Consider Facebook’s ever-changing terms of service. Millions of business owners know now (if they didn’t before) that relying on a social media platform to host their identity is just bad business. As a business owner, ask this simple question: are your interests aligned with Facebook’s interests? Social media sites want to increase their own traffic. You want more restaurant visitors. That’s different. If you’re not using social to drive traffic to your own website, it’s likely using you to drive traffic to its own site.

As Social Media operates in a more mainstream economic environment, revenue pressure is being transferred from venture capitalists to users. The recent terms-of-service cover story of “spam reduction” means small businesses relying on Facebook marketing will pay more money for fewer visitors.

Of course, as Facebook goes, so goes all social media.

The sooner we realize the web has the potential to be a truly democratic structure, where all ideas have a chance to be heard based on quality content, rather than app download rates, the better off users will be.

The solution? Build smarter websites. More specifically, demand smarter web design that displays beautifully presented content in any browser – from an iPhone to a 21-inch web-enabled television.

We Want Better Websites, Not Shinier Apps

With responsive design, web content is context-sensitive. The website queries your device and adapts its visual presentation to your phone, tablet or monitor. The result? A custom-designed website that fits your screen. There is no need for an app when a website is created with responsive design. This keeps development costs down and improves the chance of a customer visiting your website. After all, how likely is a local dry cleaner to have an app? And, if so, how likely is a customer to actually download that app on his iPad? The responsive web is good for small business and consumers.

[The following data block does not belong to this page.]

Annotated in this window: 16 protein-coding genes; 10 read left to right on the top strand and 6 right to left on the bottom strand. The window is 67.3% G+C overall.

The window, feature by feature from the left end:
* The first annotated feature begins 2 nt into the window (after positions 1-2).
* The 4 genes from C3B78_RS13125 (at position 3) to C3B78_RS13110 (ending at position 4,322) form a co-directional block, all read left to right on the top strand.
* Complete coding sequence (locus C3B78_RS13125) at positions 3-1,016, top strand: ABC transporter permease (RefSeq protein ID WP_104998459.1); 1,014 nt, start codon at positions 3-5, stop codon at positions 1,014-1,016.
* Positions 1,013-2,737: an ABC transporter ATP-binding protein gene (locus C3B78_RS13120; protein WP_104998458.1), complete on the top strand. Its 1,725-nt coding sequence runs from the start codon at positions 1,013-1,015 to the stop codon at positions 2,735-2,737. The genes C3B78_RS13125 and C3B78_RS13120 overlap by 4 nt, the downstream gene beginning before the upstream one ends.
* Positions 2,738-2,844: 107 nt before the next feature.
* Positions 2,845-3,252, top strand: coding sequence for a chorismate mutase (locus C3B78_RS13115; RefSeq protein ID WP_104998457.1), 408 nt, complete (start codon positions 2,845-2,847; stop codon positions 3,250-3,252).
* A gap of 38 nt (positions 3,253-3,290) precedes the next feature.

Add independent hosting to responsive design and the business owner is no longer a “sharecropper,” tending the eroding and hormone-drenched fields of Facebook, that fickle and cruel master. Independent hosting makes a website the “address of record” for a business, releasing it from the grip of a social media landlord. Social is now free to do exactly what it was designed to do: deliver audiences to the most relevant, authentic and independent content as defined by the user’s trusted circles.

That’s how social should work: visitors see what their like-minded friends are buzzing about and they check it out – not a “Facebook” version of the content; not a cheaply skinned “page” that conforms to the design aesthetics of Google+. And seriously, whoever asked for a “Facebook store” anyway? True, a lot of retailers are intimidated by the prospect of designing an online store of their own. There are, however, thousands of artistic and creative designers and developers who are happy to help. Yes, free is a very low price. But, as they say, if the service is free, you’re likely the product.

The tablet can revolutionize the way we consume internet content. But if we get lazy and assume there’s an app for everything, we’ll miss out on the best of the internet. We’ll do to the web what Wal-Mart has done to independent retailing. But it’s worse. Unlike the Wal-Mart-ization of the brick-and-mortar retail landscape, there’s no consumer savings benefit to “apping” the internet. Searching by app delivers fewer results with less reliable content than a true internet search. There’s no additional cost to shopping-by-web vs. shopping-by-app, and it might be cheaper and more fun.

We use apps because they’re familiar, tidy and shiny. An app promises the perfect experience, but lies by omission. You’re served a story the app want to tell you. But based on a typical search, that story is about 1/37,000,000th of the possible answers you seek. Meanwhile, an independently hosted website is an authentic and reliable destination brought to you by the democracy of real search. Adding responsive design removes the visual conflict posed by the myriad new display technologies available to users.

As I watch big box stores close, casting giant square shadows across empty parking lots, my New Year’s wish is that app stores will also close, putting the worldwide back into the web. Let’s build smarter independent websites for mobile devices that empower us to enjoy the best of the web as it was meant to be.